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by Anas Sarwar
31 August 2022
The SNP's culture of secrecy is doing lasting damage to trust in politics

The SNP has been accused of presiding over a culture of secrecy at Holyrood | Credit: Alamy

The SNP's culture of secrecy is doing lasting damage to trust in politics

In politics and beyond, this has been another eventful year to say the least – and not always in a good way.

To start on a positive note, this year’s local elections felt like a landmark moment for Scottish Labour and for Scottish politics. There haven’t been many times in the last decade where it has been easy to be a member of the Scottish Labour Party, but this year’s council election results marked a good day for us. Not only did we make it clear we are back on the pitch, but we pushed the Tories out of second place. 

But second place is not good enough – to really change lives we have to come first, and that is always going to be my aim. This election fundamentally changed the landscape of Scottish politics by showing voters they can choose something different.

For too long we’ve had our politics dominated by parties who want to put people in tribes – Leave or Remain, Yes or No – and only govern for the half of the country that agrees with them.

They want to divide Scotland into two camps and convince them to dislike and distrust one another. But this last year has proven that Scotland is no longer stuck choosing between the SNP and the Tories, both whipping up bitterness and division to distract from their own failures. They can choose a better future with a forward looking and optimistic Labour Party.

But while it’s been a good year for Scottish Labour, there is no denying the fact it has been a bad year for politics. We have seen politics dragged into the gutter by Boris Johnson and his corrupt government. The warm and welcoming party Ruth Davidson tried to spin into existence is dead, replaced by the same old nasty Tories. 

Never in the history of devolution has there been a single party with so much power and time which has done so little with it.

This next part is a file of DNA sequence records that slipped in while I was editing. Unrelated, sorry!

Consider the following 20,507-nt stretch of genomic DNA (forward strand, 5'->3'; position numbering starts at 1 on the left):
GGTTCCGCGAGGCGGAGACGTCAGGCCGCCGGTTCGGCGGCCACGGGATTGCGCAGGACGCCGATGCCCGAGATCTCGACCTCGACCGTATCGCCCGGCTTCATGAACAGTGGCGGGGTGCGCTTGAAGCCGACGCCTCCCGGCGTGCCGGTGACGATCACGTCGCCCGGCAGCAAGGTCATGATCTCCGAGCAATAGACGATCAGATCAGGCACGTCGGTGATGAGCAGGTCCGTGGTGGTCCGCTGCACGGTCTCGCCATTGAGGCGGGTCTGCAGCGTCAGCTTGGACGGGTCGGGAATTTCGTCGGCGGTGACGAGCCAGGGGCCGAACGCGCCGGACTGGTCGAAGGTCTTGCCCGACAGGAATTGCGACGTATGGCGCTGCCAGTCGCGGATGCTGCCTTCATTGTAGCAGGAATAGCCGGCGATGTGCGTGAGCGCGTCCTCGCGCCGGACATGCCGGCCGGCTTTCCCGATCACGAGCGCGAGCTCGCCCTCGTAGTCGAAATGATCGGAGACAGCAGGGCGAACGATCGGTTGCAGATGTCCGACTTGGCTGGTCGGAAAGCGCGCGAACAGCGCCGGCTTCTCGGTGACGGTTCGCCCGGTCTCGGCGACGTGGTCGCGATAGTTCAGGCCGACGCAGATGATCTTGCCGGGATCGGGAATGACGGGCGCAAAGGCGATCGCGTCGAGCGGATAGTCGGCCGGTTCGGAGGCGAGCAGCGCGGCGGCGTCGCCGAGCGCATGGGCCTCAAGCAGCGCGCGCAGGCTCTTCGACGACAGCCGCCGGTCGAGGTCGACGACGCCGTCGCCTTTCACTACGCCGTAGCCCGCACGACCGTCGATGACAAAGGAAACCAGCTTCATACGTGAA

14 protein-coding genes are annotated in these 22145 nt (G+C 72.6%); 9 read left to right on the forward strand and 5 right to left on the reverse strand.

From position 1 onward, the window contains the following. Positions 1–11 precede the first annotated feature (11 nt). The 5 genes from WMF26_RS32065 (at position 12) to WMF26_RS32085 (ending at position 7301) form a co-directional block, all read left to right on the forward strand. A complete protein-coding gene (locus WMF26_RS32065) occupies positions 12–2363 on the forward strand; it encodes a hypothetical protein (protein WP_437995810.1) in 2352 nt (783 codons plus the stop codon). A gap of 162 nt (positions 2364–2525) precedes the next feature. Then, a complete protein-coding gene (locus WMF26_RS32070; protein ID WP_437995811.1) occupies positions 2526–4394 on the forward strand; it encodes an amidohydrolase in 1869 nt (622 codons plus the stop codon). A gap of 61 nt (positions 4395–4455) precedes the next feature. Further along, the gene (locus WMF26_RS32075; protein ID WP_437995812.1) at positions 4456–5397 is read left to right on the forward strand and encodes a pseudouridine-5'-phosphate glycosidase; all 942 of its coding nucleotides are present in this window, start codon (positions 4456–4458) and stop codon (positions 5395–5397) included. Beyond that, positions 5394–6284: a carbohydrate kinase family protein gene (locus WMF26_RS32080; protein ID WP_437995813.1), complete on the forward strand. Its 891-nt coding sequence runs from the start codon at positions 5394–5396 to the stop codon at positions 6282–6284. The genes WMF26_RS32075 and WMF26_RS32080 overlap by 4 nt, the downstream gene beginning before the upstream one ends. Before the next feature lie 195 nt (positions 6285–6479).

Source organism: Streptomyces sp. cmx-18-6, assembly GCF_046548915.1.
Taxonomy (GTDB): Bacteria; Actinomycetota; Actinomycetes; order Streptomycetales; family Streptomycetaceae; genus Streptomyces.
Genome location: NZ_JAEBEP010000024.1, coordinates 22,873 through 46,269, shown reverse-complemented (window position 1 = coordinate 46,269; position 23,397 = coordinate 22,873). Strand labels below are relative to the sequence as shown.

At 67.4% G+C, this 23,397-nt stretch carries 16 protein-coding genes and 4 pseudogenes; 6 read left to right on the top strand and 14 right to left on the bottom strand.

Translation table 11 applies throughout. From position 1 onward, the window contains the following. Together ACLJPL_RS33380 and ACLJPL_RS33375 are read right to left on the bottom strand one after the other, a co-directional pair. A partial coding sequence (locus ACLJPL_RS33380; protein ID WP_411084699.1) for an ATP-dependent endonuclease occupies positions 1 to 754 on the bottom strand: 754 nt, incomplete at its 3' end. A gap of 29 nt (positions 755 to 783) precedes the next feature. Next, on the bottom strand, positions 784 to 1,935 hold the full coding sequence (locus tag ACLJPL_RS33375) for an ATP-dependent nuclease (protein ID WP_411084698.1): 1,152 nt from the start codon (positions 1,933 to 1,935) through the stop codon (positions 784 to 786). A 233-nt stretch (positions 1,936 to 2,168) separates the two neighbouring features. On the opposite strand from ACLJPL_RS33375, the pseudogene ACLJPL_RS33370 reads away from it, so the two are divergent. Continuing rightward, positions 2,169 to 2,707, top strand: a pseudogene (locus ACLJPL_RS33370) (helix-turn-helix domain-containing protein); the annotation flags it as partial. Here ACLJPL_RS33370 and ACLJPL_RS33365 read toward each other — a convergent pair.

Boris Johnson’s time as prime minister is now ending, and not a moment too soon – but the damage he has done will last. His legacy is secured as the man who partied through lockdown. Who celebrated his own birthday while others couldn’t even mourn at funerals. Who broke law, misled parliament and lied to the public. We all breathed a sigh of relief when he resigned, but we won’t get the fresh start as long as the Tories are in government. 

This is a party that is rotten to the core – that allowed a cheat, a charlatan, a man devoid of any principles or any values to become the prime minister of this country. It’s the Tories who inflicted this carnage on our country – they are not the ones to help us rebuild from it.

Boris Johnson’s successor was silent when he degraded the office of prime minister and bulldozed through the standards we expect politicians to follow, only speaking up when it was in their interest to do so. They are complicit in the same crimes, deceit, and failures. 

Likewise Scottish Tory leader Douglas Ross sacrificed the last shred of his credibility with his dizzying series of U-turns, but his zealous flip-flopping doesn’t erase his decision to back Boris Johnson as he threatened the very future of the UK.

This debacle has proven once and for all that the Tories are a gift to the SNP, acting as the perfect bogeyman and giving them cover for their failures. 

Things in Holyrood might have looked calmer this year, but below the surface a corrosive culture of secrecy created by the SNP is doing lasting damage to standards in public life and trust in politics. After 15 years in government, the SNP are increasingly convinced that the rules don’t apply to them.